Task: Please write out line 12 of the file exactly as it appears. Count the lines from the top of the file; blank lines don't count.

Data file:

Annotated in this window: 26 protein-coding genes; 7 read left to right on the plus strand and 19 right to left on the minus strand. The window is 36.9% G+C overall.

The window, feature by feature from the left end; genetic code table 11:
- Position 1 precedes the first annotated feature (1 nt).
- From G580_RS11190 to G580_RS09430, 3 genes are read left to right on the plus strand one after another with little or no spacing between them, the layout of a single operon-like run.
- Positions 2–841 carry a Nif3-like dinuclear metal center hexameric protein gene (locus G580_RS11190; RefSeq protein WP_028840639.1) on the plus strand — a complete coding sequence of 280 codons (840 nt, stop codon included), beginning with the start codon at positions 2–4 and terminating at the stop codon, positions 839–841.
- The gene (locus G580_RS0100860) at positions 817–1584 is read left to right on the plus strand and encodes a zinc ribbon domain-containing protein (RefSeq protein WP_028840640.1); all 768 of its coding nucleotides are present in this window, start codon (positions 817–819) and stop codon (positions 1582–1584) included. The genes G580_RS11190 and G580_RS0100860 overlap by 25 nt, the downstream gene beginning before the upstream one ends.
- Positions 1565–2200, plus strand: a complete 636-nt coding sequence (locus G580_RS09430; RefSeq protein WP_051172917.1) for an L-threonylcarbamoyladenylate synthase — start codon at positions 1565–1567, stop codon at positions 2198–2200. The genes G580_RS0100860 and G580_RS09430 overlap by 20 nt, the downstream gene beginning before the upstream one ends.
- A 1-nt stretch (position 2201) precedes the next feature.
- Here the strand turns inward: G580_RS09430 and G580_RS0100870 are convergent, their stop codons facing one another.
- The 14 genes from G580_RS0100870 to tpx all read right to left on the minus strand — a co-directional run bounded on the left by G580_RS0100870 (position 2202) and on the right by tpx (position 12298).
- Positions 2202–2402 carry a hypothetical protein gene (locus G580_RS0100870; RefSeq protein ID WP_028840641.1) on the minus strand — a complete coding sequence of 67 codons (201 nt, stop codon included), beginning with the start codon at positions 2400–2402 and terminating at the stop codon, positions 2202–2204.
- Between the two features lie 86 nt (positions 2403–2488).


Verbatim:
- Between the two features lie 86 nt (positions 2403–2488).